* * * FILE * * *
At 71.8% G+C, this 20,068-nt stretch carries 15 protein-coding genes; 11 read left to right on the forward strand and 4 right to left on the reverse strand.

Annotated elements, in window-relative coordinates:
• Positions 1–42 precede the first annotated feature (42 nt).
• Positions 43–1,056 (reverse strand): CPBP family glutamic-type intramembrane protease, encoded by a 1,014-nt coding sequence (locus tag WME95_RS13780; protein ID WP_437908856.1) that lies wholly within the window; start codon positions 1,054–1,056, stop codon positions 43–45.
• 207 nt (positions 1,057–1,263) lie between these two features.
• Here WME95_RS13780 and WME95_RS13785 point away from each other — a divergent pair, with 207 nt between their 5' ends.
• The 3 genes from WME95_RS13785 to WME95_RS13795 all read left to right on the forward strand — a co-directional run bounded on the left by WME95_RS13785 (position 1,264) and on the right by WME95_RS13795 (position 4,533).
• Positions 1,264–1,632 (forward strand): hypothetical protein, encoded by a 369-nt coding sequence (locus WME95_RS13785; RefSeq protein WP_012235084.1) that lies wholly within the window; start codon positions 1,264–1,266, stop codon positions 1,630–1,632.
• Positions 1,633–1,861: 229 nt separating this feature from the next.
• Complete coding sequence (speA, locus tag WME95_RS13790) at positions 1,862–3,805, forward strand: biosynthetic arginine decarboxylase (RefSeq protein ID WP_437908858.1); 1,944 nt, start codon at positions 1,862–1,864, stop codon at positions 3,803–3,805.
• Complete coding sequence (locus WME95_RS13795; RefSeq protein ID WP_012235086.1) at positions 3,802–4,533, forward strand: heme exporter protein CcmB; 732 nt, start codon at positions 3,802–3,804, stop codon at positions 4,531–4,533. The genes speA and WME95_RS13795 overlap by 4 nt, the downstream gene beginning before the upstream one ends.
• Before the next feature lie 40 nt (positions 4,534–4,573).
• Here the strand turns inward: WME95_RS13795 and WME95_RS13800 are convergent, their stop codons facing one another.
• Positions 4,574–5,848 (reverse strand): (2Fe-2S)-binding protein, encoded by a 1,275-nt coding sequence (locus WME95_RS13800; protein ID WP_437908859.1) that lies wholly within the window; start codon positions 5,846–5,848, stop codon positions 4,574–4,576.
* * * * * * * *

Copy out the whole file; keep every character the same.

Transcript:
At 71.8% G+C, this 20,068-nt stretch carries 15 protein-coding genes; 11 read left to right on the forward strand and 4 right to left on the reverse strand.

Annotated elements, in window-relative coordinates:
• Positions 1–42 precede the first annotated feature (42 nt).
• Positions 43–1,056 (reverse strand): CPBP family glutamic-type intramembrane protease, encoded by a 1,014-nt coding sequence (locus tag WME95_RS13780; protein ID WP_437908856.1) that lies wholly within the window; start codon positions 1,054–1,056, stop codon positions 43–45.
• 207 nt (positions 1,057–1,263) lie between these two features.
• Here WME95_RS13780 and WME95_RS13785 point away from each other — a divergent pair, with 207 nt between their 5' ends.
• The 3 genes from WME95_RS13785 to WME95_RS13795 all read left to right on the forward strand — a co-directional run bounded on the left by WME95_RS13785 (position 1,264) and on the right by WME95_RS13795 (position 4,533).
• Positions 1,264–1,632 (forward strand): hypothetical protein, encoded by a 369-nt coding sequence (locus WME95_RS13785; RefSeq protein WP_012235084.1) that lies wholly within the window; start codon positions 1,264–1,266, stop codon positions 1,630–1,632.
• Positions 1,633–1,861: 229 nt separating this feature from the next.
• Complete coding sequence (speA, locus tag WME95_RS13790) at positions 1,862–3,805, forward strand: biosynthetic arginine decarboxylase (RefSeq protein ID WP_437908858.1); 1,944 nt, start codon at positions 1,862–1,864, stop codon at positions 3,803–3,805.
• Complete coding sequence (locus WME95_RS13795; RefSeq protein ID WP_012235086.1) at positions 3,802–4,533, forward strand: heme exporter protein CcmB; 732 nt, start codon at positions 3,802–3,804, stop codon at positions 4,531–4,533. The genes speA and WME95_RS13795 overlap by 4 nt, the downstream gene beginning before the upstream one ends.
• Before the next feature lie 40 nt (positions 4,534–4,573).
• Here the strand turns inward: WME95_RS13795 and WME95_RS13800 are convergent, their stop codons facing one another.
• Positions 4,574–5,848 (reverse strand): (2Fe-2S)-binding protein, encoded by a 1,275-nt coding sequence (locus WME95_RS13800; protein ID WP_437908859.1) that lies wholly within the window; start codon positions 5,846–5,848, stop codon positions 4,574–4,576.